Today’s episode is a little different from the norm. I won’t exactly be teaching you or giving you any tips but I really just wanted to take today to share a little bit of my story.

Whenever people ask me how I got into design or why I decided to become a designer, I usually say something like, “Oh I loved my high school art class or being on the yearbook staff and so that kind of led me to being a designer.” But I realized it actually started a long time before high school because 26 years ago today, on July 4th, I was diagnosed with type I diabetes and it really rocked my family’s world.

But what does that have to do with design?

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I was only three at the time and so I had no idea what was going on. I have to imagine that I probably wasn’t too happy to be getting shots but I had no idea how it was going to impact my world. All I know is that for much of my childhood, I continued to ask, “Why me? Why did I have to be the one that was diagnosed?”

Fast forward to the third grade, we moved to a new town and I really struggled to make friends. I was the new kid in town so no one likes the new kid and I was weird. Literally I was just kind of a weird kid and still kind of am and I was different. I was different because of my diabetes. Not just because literally I was diabetic but because I got special snacks and the nurse would pull me aside and the kids would see me checking my blood sugar and getting shots and ew, gross, that’s gross, she’s gross, we don’t want to be friends with her.

Really, really made it difficult for me to make friends. When school was over, everyday I would go home and I didn’t really have friends to play with so I would get on the computer. I loved playing on the computer. No matter what I was doing. Sometimes I would play in the Paint program, back when I was on a PC or I really loved this game called, Word Munsters. It was kind of a combination of Pac-Man and grammar and spelling which shows you how much of a nerd I really was. And this is what I did after school most days and this continued for years because I wasn’t really making friends, I wasn’t connecting with others and I didn’t feel like I belonged anywhere so I would just go home and be by myself.

Fast forward to high school, I’m still a little weird, still different, still don’t have that great of friends and now sports are happening. I wasn’t that great at sports. Volleyball was the only sport I played all four years. The rest of the school year after that two and a half months of volleyball was over, I continued to be on the computer as much as my family would allow me. And then my junior year of high school, I joined the yearbook staff and I finally felt like I had found my place where I belonged.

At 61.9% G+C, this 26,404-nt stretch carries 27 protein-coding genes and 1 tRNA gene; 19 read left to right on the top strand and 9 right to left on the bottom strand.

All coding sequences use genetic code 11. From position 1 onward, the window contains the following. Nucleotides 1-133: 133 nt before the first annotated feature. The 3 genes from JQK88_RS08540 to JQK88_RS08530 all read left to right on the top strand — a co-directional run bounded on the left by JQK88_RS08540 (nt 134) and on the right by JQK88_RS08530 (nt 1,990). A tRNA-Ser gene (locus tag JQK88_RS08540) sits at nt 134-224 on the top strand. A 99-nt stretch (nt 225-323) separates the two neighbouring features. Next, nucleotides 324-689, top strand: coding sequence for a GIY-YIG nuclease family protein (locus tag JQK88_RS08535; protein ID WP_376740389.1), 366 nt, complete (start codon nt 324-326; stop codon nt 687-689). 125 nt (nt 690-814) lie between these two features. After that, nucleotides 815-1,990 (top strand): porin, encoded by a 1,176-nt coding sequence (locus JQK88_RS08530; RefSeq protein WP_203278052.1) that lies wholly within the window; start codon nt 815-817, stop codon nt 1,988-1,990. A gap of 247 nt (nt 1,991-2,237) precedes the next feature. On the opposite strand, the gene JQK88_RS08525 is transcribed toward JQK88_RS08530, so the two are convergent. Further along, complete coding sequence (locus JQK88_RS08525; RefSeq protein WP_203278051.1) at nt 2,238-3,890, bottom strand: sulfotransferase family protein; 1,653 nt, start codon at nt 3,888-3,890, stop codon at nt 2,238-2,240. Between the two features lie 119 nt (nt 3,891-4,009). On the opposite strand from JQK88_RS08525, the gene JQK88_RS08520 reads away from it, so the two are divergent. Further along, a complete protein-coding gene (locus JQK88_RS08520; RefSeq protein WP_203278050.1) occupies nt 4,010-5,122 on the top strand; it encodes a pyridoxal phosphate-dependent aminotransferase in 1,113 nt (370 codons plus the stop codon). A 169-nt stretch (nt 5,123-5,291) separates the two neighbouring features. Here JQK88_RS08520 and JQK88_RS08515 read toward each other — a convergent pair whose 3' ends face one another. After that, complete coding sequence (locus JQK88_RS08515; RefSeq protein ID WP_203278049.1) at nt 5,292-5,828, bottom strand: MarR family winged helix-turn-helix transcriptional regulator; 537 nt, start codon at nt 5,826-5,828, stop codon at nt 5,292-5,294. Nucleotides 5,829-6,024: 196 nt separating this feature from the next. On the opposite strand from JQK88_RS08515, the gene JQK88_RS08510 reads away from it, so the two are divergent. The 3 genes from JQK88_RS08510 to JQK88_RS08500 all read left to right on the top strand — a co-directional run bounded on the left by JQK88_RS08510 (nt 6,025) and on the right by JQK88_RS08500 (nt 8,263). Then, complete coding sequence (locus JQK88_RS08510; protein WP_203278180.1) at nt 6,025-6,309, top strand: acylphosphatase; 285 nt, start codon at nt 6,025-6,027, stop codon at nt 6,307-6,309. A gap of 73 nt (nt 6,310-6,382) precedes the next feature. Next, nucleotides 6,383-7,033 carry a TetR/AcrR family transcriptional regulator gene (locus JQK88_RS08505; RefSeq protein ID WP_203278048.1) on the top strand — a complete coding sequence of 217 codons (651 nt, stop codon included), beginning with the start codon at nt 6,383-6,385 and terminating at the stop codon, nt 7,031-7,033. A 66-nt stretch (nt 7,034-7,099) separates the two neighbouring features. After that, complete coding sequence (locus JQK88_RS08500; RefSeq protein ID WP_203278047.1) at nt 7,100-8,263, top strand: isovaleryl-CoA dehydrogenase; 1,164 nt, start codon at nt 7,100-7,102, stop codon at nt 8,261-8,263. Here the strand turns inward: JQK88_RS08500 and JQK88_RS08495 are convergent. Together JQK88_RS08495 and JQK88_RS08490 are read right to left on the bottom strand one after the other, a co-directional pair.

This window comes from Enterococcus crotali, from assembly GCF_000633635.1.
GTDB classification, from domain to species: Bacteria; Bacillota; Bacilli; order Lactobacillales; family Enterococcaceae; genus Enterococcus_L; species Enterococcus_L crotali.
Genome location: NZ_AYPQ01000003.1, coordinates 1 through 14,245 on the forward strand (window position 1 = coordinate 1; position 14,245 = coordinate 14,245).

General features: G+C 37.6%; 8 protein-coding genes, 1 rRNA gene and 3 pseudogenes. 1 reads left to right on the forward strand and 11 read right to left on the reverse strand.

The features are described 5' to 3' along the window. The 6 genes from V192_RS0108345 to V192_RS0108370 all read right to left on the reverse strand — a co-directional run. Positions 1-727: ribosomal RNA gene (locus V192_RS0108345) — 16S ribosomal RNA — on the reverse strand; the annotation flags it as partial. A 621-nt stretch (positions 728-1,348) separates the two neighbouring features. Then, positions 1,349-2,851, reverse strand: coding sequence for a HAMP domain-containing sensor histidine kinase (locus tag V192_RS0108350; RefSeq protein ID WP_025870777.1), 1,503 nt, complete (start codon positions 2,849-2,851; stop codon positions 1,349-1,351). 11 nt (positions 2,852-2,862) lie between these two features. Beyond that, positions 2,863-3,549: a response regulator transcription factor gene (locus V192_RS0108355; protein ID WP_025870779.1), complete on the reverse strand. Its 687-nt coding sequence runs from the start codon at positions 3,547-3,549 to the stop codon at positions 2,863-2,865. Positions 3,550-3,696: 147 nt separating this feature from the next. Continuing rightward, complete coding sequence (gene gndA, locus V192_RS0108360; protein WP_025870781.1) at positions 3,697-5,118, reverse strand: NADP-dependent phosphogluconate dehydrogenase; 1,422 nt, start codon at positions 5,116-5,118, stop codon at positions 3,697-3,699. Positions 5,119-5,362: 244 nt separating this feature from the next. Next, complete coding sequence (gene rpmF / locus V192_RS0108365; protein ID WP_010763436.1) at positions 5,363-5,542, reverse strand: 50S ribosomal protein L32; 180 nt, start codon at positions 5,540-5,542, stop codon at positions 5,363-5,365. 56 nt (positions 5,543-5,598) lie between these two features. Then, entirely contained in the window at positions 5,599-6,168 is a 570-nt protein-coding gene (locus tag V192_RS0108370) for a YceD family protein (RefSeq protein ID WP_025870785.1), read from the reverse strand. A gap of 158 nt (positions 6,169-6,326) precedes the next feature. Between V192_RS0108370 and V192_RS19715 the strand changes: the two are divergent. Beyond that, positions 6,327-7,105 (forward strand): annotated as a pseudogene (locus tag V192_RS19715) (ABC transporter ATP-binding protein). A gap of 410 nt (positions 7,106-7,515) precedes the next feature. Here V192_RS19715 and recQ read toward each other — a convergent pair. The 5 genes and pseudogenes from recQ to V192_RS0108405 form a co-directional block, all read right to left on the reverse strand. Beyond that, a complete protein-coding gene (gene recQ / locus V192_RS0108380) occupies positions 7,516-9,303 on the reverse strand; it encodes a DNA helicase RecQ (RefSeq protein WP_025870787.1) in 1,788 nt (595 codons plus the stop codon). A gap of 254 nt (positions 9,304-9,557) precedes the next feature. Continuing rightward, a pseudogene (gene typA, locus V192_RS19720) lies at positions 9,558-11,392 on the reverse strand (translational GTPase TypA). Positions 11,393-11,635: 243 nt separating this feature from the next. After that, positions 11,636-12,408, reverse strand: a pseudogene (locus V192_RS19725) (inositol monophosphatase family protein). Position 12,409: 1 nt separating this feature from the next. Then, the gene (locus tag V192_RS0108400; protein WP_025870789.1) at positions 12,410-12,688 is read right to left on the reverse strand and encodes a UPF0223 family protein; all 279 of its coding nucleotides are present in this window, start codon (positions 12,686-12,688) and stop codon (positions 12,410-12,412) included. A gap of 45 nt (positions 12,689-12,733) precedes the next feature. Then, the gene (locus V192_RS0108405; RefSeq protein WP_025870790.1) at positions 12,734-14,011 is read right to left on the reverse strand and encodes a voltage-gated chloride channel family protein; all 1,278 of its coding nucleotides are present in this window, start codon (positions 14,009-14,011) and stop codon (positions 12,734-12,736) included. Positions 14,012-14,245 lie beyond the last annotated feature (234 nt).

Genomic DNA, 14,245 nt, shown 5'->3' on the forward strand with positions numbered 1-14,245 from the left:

I loved taking pictures and taking those pictures and designing this layout in the yearbook and telling stories and of course all of this work was taking place on the computer. I would work ahead in other classes so that when it came time during fifth hour, to just work on your assignments, I could be like, “I finished. I’m already done. Can I go work on the yearbook?” Because that’s what brought me joy. And I remember my dad asking me, “What do you want to study in college? What do you want to do?” I said, “Well, maybe something with art because I love those art classes,” and this kind of scared my dad. Or maybe something with computers. I don’t know what with computers. I don’t want to build computers but if there’s something I can do on a computer then that would be great and if it can be artsy, even better.

My dad said, “What about graphic design?” And I had no idea what that was. I’d never heard of graphic design. To give you a little context, I grew up in a town with about 1,100 people, no stop lights and there were 22 kids in my graduating class. I lived in the boonies, as we say and we just weren’t on the up and up with things. But somehow my dad knew about graphic design and I didn’t. And I decided right there in my conversation with my dad that I was going to be a graphic designer and I never changed my mind.

It was just really cool to look back and see that this thing that brought me so much pain and heartache and has made me so different, for so long, actually brought me to my passion. If I hadn’t been so different and isolated and fallen in love with doing artsy things and being on the computer, I wouldn’t have found graphic design.

And this whole journey came full circle last year when I published a book. Two or three years ago I was at a business retreat with some of my friends and one of my friends Jody, is a book editor and she asked everyone there, “If you could write a book about anything, what would you write about?” And I said, “A book about diabetes.” And then I put that idea into action and wrote my book, designed the cover, did the layout and published it. Now almost a 1,000 families have read that book.

This book is for parents that have just had their child diagnosed with type I diabetes and it walks them through all the things that they’re going to face and honestly some of things that doctors aren’t going to tell them about. It just was a really cool experience to use my expertise both in design and living with diabetes for 26 years to create this book. It really showed me that everything in life, even the really painful parts, can have a purpose.